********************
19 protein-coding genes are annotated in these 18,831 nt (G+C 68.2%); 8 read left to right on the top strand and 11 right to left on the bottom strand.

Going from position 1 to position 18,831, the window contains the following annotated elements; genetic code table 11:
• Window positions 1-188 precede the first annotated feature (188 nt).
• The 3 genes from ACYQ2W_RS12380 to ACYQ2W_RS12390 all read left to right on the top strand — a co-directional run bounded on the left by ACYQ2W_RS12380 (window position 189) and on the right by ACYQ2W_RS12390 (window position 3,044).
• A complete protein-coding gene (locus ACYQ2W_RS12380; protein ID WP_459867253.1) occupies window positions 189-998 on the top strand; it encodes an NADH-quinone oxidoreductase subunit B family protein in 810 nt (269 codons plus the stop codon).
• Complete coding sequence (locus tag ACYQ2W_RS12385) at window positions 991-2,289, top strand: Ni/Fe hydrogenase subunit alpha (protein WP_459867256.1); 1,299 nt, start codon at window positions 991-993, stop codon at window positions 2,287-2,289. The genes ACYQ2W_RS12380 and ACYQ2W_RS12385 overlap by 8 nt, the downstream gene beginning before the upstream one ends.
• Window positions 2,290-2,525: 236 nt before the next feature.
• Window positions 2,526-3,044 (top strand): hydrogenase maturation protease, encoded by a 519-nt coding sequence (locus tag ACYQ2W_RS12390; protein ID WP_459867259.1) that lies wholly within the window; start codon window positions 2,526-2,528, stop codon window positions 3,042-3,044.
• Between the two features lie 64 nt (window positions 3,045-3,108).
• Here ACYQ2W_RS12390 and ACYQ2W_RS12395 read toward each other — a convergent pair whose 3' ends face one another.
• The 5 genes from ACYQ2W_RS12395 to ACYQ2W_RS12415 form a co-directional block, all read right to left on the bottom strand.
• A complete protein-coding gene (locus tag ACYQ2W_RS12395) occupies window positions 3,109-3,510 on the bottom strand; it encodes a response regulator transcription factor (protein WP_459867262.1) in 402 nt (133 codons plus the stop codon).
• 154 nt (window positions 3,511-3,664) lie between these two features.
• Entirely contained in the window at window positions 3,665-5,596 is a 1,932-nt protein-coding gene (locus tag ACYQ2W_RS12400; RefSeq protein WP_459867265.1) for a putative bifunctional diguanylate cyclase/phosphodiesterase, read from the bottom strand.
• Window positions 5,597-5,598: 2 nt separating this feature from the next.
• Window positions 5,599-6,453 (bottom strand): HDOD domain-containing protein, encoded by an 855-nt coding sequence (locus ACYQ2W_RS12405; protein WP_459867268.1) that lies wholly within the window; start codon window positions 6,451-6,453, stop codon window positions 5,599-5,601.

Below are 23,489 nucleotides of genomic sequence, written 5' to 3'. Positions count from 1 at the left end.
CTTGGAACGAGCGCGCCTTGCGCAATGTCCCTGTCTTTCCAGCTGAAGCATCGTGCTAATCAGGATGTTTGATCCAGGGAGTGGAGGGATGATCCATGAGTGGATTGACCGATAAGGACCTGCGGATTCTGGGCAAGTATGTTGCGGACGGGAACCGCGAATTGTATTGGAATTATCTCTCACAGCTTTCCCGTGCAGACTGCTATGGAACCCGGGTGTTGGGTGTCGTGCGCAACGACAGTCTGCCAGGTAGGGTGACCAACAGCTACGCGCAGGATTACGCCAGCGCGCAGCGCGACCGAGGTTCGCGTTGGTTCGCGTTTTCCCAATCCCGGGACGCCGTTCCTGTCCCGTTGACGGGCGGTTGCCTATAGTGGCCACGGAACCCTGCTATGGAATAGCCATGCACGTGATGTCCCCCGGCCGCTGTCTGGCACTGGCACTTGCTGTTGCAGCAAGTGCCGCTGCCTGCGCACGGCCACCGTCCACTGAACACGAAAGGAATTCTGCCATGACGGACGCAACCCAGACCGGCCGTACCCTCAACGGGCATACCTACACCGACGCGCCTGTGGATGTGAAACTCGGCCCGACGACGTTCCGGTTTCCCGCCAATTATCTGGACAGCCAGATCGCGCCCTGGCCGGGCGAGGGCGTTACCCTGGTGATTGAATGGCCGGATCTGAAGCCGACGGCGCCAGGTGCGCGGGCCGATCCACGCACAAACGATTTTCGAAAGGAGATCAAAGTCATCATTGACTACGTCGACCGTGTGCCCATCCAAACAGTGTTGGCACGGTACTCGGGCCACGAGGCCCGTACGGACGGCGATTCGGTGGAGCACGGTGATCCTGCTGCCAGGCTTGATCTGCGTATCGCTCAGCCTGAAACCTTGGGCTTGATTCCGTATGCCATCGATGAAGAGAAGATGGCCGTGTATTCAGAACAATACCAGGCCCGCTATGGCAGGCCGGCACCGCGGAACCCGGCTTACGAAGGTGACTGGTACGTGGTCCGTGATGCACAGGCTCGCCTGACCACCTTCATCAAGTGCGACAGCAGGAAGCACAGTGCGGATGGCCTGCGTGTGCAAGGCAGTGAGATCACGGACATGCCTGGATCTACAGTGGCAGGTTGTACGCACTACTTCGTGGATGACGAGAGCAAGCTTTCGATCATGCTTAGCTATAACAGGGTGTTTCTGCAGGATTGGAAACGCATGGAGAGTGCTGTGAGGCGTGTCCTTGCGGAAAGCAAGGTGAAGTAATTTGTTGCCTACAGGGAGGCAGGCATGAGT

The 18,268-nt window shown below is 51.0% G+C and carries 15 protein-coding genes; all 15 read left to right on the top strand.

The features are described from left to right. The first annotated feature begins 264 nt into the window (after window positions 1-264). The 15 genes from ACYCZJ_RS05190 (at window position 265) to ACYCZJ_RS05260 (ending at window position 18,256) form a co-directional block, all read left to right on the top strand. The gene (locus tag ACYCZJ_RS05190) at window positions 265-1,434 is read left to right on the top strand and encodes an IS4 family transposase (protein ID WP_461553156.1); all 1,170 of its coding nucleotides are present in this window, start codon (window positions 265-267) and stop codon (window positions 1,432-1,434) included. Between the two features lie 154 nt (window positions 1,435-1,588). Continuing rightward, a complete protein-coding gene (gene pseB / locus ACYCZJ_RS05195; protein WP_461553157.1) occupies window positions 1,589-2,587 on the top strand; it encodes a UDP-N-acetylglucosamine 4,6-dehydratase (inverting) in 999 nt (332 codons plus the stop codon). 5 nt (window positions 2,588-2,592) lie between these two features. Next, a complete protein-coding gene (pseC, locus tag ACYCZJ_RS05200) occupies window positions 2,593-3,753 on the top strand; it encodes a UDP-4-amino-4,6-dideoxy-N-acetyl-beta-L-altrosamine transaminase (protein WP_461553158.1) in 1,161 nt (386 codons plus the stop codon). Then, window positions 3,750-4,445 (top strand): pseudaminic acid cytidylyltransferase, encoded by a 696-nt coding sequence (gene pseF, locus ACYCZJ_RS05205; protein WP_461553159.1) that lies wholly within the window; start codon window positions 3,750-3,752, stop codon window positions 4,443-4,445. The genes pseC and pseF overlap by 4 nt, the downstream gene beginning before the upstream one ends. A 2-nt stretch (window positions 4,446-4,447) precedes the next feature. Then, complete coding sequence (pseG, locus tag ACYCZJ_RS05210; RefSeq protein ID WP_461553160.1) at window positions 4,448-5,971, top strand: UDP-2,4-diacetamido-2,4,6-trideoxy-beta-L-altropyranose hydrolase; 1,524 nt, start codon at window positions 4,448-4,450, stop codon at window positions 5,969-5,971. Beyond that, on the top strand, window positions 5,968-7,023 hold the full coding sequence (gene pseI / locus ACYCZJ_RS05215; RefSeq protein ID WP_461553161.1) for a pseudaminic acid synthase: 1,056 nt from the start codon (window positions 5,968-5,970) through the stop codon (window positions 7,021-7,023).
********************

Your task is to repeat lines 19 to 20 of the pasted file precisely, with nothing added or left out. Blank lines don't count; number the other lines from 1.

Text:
The 18,268-nt window shown below is 51.0% G+C and carries 15 protein-coding genes; all 15 read left to right on the top strand.

The features are described from left to right. The first annotated feature begins 264 nt into the window (after window positions 1-264). The 15 genes from ACYCZJ_RS05190 (at window position 265) to ACYCZJ_RS05260 (ending at window position 18,256) form a co-directional block, all read left to right on the top strand. The gene (locus tag ACYCZJ_RS05190) at window positions 265-1,434 is read left to right on the top strand and encodes an IS4 family transposase (protein ID WP_461553156.1); all 1,170 of its coding nucleotides are present in this window, start codon (window positions 265-267) and stop codon (window positions 1,432-1,434) included. Between the two features lie 154 nt (window positions 1,435-1,588). Continuing rightward, a complete protein-coding gene (gene pseB / locus ACYCZJ_RS05195; protein WP_461553157.1) occupies window positions 1,589-2,587 on the top strand; it encodes a UDP-N-acetylglucosamine 4,6-dehydratase (inverting) in 999 nt (332 codons plus the stop codon). 5 nt (window positions 2,588-2,592) lie between these two features. Next, a complete protein-coding gene (pseC, locus tag ACYCZJ_RS05200) occupies window positions 2,593-3,753 on the top strand; it encodes a UDP-4-amino-4,6-dideoxy-N-acetyl-beta-L-altrosamine transaminase (protein WP_461553158.1) in 1,161 nt (386 codons plus the stop codon). Then, window positions 3,750-4,445 (top strand): pseudaminic acid cytidylyltransferase, encoded by a 696-nt coding sequence (gene pseF, locus ACYCZJ_RS05205; protein WP_461553159.1) that lies wholly within the window; start codon window positions 3,750-3,752, stop codon window positions 4,443-4,445. The genes pseC and pseF overlap by 4 nt, the downstream gene beginning before the upstream one ends. A 2-nt stretch (window positions 4,446-4,447) precedes the next feature. Then, complete coding sequence (pseG, locus tag ACYCZJ_RS05210; RefSeq protein ID WP_461553160.1) at window positions 4,448-5,971, top strand: UDP-2,4-diacetamido-2,4,6-trideoxy-beta-L-altropyranose hydrolase; 1,524 nt, start codon at window positions 4,448-4,450, stop codon at window positions 5,969-5,971. Beyond that, on the top strand, window positions 5,968-7,023 hold the full coding sequence (gene pseI / locus ACYCZJ_RS05215; RefSeq protein ID WP_461553161.1) for a pseudaminic acid synthase: 1,056 nt from the start codon (window positions 5,968-5,970) through the stop codon (window positions 7,021-7,023).